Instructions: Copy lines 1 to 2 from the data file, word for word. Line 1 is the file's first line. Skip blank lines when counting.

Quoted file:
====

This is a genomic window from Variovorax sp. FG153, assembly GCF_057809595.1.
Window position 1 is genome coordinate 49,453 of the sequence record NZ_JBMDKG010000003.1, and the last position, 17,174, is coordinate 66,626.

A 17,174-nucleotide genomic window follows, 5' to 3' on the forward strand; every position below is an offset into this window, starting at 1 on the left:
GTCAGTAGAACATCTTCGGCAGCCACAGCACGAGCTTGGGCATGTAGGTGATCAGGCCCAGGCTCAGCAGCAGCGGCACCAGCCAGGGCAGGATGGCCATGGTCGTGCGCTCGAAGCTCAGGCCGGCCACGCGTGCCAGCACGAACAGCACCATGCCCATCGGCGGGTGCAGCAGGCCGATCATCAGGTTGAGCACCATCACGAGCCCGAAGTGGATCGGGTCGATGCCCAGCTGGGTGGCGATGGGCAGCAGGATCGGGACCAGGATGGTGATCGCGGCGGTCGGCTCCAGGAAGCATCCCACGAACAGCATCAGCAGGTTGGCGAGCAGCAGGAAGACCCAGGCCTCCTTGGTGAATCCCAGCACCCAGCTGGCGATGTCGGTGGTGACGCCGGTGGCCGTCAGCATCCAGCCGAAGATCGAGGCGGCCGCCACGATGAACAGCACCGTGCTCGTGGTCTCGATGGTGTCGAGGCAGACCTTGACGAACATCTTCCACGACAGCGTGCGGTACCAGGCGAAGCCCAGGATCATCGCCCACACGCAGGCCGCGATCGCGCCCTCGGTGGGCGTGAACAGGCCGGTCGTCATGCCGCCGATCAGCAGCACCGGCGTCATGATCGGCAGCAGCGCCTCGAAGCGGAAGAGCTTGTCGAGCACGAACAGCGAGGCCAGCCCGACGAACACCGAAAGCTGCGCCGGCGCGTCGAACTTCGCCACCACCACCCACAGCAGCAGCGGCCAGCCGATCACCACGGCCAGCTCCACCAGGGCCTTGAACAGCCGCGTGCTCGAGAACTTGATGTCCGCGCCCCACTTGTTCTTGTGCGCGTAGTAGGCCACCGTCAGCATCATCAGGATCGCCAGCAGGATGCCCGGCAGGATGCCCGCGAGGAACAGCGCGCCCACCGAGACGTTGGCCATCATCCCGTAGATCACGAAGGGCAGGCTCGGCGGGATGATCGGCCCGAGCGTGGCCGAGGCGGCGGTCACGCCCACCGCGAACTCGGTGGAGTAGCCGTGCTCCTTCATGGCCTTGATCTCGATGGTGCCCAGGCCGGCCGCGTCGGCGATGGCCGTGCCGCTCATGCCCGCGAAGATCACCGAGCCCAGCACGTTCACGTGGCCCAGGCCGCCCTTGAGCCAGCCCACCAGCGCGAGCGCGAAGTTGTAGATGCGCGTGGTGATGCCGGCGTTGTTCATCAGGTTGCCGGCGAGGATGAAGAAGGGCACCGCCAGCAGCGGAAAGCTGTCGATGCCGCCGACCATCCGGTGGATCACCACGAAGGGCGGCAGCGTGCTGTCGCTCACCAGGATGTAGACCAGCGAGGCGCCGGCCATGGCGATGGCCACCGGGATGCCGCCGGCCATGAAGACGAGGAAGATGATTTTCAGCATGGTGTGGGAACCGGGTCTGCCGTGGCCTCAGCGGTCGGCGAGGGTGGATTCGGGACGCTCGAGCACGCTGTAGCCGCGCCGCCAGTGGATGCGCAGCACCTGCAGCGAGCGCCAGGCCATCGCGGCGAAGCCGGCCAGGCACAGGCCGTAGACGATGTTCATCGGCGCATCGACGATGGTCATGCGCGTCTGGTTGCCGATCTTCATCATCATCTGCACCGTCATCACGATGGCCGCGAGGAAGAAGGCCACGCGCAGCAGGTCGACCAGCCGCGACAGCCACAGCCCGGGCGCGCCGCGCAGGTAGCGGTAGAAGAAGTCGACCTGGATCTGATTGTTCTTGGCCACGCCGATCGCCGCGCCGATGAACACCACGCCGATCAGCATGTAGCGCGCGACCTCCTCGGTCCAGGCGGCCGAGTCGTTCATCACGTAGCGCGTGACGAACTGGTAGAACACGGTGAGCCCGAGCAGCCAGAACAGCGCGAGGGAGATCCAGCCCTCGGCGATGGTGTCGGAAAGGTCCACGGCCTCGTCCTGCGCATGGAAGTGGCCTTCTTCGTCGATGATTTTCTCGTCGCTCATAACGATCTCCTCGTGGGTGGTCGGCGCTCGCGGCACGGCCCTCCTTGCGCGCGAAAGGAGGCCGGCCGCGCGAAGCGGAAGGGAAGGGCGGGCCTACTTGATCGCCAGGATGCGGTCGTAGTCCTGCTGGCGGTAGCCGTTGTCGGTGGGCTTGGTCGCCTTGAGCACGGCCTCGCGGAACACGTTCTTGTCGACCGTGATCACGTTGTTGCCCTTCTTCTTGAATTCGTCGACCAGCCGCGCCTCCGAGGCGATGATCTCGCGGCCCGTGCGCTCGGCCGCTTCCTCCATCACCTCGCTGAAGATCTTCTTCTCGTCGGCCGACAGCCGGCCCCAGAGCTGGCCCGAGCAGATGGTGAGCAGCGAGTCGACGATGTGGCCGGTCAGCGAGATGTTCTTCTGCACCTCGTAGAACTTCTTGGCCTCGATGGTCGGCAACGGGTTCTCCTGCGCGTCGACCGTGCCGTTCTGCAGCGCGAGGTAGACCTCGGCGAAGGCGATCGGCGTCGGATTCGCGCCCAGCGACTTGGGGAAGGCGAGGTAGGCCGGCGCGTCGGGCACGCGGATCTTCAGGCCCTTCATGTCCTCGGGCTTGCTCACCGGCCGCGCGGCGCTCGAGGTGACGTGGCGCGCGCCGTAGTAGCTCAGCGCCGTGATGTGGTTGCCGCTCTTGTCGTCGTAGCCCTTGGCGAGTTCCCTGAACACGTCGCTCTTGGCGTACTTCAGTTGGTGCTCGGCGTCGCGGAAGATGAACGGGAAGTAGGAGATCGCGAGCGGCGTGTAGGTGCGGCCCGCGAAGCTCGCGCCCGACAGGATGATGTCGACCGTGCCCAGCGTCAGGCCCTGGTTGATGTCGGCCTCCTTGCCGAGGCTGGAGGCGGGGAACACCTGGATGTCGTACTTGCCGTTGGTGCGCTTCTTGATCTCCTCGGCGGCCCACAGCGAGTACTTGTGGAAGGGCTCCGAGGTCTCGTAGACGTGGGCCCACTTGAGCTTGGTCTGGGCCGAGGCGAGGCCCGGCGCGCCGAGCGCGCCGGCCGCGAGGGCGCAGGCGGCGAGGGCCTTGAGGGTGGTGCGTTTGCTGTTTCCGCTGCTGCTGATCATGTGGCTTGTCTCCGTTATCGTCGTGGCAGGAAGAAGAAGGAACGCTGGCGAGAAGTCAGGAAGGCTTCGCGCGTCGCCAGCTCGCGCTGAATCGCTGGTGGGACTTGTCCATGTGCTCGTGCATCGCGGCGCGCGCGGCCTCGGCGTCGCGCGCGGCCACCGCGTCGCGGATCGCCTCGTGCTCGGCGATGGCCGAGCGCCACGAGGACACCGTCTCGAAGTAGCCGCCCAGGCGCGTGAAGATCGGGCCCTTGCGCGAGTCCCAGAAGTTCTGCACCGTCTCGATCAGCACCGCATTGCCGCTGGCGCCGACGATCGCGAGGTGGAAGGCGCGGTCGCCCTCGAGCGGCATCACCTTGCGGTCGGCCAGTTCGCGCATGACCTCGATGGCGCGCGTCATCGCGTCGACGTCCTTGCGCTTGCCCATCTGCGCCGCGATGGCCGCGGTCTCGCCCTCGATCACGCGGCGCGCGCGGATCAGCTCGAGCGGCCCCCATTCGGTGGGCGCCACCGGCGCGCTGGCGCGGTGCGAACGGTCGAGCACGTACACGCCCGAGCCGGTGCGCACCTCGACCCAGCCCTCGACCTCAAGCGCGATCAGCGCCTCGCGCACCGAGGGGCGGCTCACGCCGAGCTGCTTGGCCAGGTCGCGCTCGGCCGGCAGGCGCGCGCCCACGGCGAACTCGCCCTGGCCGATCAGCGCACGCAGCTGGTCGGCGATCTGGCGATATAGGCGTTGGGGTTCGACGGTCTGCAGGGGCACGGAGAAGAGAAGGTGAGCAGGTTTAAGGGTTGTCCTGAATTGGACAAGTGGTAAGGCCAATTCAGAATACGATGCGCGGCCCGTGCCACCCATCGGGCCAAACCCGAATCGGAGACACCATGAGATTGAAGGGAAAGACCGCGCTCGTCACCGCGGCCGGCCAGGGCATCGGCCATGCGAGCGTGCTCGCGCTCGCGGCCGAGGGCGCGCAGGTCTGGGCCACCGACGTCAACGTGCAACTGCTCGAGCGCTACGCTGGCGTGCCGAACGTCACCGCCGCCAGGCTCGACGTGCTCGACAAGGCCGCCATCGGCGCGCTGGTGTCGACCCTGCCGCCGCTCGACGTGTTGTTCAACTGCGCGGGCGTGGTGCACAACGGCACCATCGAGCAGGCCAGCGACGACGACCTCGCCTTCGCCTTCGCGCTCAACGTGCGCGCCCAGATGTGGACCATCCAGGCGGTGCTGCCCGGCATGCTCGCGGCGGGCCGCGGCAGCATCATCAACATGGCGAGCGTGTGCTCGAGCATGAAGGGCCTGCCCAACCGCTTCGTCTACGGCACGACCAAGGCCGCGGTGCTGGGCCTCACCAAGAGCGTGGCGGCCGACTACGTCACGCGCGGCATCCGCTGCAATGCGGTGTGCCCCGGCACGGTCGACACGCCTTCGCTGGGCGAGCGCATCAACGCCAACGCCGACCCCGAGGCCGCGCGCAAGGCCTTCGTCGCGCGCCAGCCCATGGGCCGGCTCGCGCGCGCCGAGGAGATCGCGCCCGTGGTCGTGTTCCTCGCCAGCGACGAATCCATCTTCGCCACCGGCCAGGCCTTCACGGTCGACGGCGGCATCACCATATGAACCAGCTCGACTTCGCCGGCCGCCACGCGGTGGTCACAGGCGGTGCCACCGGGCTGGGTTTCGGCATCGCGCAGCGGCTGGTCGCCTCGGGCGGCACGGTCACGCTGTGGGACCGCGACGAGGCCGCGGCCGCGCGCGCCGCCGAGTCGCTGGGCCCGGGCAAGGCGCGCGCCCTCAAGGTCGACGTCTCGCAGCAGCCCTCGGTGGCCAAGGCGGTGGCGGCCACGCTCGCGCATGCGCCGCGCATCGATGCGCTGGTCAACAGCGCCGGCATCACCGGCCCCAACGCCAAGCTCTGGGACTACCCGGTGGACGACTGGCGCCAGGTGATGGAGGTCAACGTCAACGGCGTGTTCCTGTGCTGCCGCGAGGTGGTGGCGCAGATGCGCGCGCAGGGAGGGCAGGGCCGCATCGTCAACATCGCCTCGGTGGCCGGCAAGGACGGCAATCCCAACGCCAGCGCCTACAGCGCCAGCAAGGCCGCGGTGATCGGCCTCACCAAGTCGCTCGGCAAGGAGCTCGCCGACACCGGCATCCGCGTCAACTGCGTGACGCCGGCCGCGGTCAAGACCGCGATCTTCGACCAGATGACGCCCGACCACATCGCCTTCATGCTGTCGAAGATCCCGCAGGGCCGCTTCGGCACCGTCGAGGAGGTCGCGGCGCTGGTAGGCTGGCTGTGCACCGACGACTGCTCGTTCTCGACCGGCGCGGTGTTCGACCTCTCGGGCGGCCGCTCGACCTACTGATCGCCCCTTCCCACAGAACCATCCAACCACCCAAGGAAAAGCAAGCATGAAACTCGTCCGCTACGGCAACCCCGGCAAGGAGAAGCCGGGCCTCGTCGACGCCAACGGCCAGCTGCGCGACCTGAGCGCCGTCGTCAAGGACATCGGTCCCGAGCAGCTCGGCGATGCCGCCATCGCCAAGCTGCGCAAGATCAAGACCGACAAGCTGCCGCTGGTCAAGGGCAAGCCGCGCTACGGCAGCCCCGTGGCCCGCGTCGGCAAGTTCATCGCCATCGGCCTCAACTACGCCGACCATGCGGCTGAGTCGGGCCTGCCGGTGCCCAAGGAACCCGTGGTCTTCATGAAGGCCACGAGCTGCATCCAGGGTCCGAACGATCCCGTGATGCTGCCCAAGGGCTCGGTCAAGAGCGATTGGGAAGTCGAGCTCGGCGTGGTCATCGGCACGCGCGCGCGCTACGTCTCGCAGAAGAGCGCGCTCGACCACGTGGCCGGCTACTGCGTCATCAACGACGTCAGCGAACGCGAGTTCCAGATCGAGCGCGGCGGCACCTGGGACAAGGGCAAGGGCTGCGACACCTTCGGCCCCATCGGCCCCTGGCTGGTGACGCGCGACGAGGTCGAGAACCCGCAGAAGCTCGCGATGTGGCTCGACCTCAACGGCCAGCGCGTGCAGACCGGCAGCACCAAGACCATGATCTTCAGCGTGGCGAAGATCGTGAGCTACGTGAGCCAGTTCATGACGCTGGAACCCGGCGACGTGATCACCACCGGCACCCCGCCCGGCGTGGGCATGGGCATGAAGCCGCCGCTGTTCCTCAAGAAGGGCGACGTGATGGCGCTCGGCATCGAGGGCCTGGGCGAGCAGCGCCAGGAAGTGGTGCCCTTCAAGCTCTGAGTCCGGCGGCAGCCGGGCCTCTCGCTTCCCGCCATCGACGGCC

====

This is a genomic window from Variovorax sp. FG153, assembly GCF_057809595.1.
Window position 1 is genome coordinate 49,453 of the sequence record NZ_JBMDKG010000003.1, and the last position, 17,174, is coordinate 66,626.